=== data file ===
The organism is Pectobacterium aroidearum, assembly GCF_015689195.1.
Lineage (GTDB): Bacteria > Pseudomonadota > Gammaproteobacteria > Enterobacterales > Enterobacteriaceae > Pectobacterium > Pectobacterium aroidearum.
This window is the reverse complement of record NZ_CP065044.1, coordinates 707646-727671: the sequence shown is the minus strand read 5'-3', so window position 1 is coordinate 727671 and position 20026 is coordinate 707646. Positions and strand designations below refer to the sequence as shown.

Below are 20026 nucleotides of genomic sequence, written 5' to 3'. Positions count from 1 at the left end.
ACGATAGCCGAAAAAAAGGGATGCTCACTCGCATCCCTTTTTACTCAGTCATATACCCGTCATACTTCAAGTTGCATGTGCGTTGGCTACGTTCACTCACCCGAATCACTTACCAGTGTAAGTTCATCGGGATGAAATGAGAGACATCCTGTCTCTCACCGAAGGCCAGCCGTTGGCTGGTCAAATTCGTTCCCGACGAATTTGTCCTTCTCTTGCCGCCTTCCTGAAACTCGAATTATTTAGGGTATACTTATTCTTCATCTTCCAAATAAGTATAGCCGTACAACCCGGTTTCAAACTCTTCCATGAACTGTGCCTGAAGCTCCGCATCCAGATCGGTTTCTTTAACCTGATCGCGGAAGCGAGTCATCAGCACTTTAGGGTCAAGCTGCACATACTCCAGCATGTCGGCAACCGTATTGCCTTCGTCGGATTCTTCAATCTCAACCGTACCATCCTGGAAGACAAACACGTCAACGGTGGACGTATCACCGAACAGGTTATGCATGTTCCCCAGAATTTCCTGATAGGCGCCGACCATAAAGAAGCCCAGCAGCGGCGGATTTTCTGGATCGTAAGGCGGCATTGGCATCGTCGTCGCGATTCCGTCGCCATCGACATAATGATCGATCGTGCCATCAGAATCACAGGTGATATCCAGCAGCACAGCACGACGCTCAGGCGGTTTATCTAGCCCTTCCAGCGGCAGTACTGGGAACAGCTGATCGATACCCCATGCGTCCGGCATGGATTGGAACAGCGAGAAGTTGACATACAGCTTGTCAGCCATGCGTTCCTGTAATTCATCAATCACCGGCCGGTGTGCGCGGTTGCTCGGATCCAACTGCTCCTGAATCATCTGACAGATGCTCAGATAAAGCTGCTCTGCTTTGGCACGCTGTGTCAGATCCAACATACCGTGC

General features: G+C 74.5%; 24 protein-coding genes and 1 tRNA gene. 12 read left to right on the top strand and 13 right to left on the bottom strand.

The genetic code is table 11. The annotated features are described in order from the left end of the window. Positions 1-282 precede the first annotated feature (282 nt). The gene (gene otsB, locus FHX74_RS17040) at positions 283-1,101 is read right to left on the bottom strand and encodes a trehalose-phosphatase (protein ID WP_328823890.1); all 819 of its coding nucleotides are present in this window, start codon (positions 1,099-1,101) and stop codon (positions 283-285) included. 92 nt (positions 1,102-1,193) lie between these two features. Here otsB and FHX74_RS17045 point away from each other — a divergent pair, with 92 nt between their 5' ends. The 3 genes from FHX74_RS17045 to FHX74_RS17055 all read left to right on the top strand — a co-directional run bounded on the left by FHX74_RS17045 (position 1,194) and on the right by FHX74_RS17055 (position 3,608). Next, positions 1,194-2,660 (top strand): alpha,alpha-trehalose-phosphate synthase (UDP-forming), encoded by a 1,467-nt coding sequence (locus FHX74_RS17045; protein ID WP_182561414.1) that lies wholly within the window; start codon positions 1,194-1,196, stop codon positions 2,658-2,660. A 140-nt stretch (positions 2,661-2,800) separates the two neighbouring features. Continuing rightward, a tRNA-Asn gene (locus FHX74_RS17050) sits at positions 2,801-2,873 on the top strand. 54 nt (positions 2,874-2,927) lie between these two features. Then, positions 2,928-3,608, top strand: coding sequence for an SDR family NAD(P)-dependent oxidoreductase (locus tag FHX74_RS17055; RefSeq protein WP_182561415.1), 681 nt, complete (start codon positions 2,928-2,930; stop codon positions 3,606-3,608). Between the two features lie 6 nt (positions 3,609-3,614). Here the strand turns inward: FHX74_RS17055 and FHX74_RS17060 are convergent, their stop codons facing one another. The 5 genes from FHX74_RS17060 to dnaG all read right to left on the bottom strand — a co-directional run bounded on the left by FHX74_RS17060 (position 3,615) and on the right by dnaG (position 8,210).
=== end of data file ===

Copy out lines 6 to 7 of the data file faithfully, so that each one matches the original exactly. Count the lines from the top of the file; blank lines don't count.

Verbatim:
General features: G+C 74.5%; 24 protein-coding genes and 1 tRNA gene. 12 read left to right on the top strand and 13 right to left on the bottom strand.

The genetic code is table 11. The annotated features are described in order from the left end of the window. Positions 1-282 precede the first annotated feature (282 nt). The gene (gene otsB, locus FHX74_RS17040) at positions 283-1,101 is read right to left on the bottom strand and encodes a trehalose-phosphatase (protein ID WP_328823890.1); all 819 of its coding nucleotides are present in this window, start codon (positions 1,099-1,101) and stop codon (positions 283-285) included. 92 nt (positions 1,102-1,193) lie between these two features. Here otsB and FHX74_RS17045 point away from each other — a divergent pair, with 92 nt between their 5' ends. The 3 genes from FHX74_RS17045 to FHX74_RS17055 all read left to right on the top strand — a co-directional run bounded on the left by FHX74_RS17045 (position 1,194) and on the right by FHX74_RS17055 (position 3,608). Next, positions 1,194-2,660 (top strand): alpha,alpha-trehalose-phosphate synthase (UDP-forming), encoded by a 1,467-nt coding sequence (locus FHX74_RS17045; protein ID WP_182561414.1) that lies wholly within the window; start codon positions 1,194-1,196, stop codon positions 2,658-2,660. A 140-nt stretch (positions 2,661-2,800) separates the two neighbouring features. Continuing rightward, a tRNA-Asn gene (locus FHX74_RS17050) sits at positions 2,801-2,873 on the top strand. 54 nt (positions 2,874-2,927) lie between these two features. Then, positions 2,928-3,608, top strand: coding sequence for an SDR family NAD(P)-dependent oxidoreductase (locus tag FHX74_RS17055; RefSeq protein WP_182561415.1), 681 nt, complete (start codon positions 2,928-2,930; stop codon positions 3,606-3,608). Between the two features lie 6 nt (positions 3,609-3,614). Here the strand turns inward: FHX74_RS17055 and FHX74_RS17060 are convergent, their stop codons facing one another. The 5 genes from FHX74_RS17060 to dnaG all read right to left on the bottom strand — a co-directional run bounded on the left by FHX74_RS17060 (position 3,615) and on the right by dnaG (position 8,210).